Mamata Banerjee calls Assam NRC 'dirty politics', says names of genuine voters removed from final draft
Mamata Banerjee has been very critical of the BJP-led government at the Centre since the publication of the final draft of Assam's NRC on 30 July.
Thakurnagar: West Bengal Chief Minister Mamata Banerjee on Thursday alleged that "dirty politics" is going on in the name of publication of the final draft of National Register of Citizens (NRC) in Assam as names of genuine voters have been struck off the list.
The Trinamool Congress (TMC) supremo asserted that she was not against the Assam government, but she does not support NRC.
"I still believe that dirty politics is being played in the name of the NRC. Names of genuine voters have been struck off the list. We do not support this," Banerjee said during her visit to Thakurnagar in North 24 Parganas district of West Bengal.
She was here to take part in the birth centenary celebrations of Binapani Devi Thakur, known as Boroma, the revered 'mother' of the Matua community.
The community originally hailed from present-day Bangladesh and migrated to India over the past five decades.
Banerjee has been very critical of the BJP-led government at the Centre since the publication of the final draft of Assam's NRC on 30 July.
She had accused the BJP of resorting to "divide and rule" politics in the country and the Narendra Modi government of trying to make millions of people "stateless" in Assam for political gains.
The TMC supremo had warned that stripping the people of their citizenship could lead to "bloodbath" and a "civil war" in the country.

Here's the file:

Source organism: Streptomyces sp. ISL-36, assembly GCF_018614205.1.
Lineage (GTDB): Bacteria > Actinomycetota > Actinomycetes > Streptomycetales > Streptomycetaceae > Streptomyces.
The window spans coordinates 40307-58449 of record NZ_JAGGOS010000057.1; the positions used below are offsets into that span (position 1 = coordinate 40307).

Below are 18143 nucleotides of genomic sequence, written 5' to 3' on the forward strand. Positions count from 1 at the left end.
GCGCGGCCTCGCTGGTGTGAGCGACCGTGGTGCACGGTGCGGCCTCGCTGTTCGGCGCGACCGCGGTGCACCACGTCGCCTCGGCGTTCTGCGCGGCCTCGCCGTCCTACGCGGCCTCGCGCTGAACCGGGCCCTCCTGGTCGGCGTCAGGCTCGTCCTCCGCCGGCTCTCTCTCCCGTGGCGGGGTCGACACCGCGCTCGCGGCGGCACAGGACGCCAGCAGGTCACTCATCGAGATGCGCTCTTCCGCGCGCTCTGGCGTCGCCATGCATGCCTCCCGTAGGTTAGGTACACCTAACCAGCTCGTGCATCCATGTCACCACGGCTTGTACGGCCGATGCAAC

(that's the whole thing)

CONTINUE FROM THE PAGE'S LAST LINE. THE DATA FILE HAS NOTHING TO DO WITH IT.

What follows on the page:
"They (the Centre) are driving away Bengalis from Assam. In Gujarat they are trying to drive away Biharis. We never do this here in West Bengal. We have assured them (Bengalis in Assam) that we are beside them. They must not forget Bengal is also their home.
"We are not against Assam (government). But in the name of the NRC, lakhs of people have been kept off the list. Is it a crime to speak in Bengali?" the chief minister asked.
Asserting that many people from erstwhile East Pakistan had come to India as refugees, she said, "All those who came to India before 1971 are very much Indian citizens. They have their name on the voters' list, have ration cards and caste certificates."
"You are an Indian citizen and that is your identity. It cannot be taken away from you. Those trying to snatch it are doing a wrong thing," she said.
A delegation from the Matua community of Assam was present at the programme. A huge number of people of the community did not find their names in the Assam NRC list.
She said that Matua community member and TMC MLA Mamata Thakur, and seven other party leaders were not allowed to leave Silchar airport in Assam when they had gone there after the publication of the final draft of NRC.
Names of over 40 lakh people were excluded from the citizens' register. Out of the 3.29 crore people who had filled their applications for the NRC, 2.89 crore found their names in the draft list.
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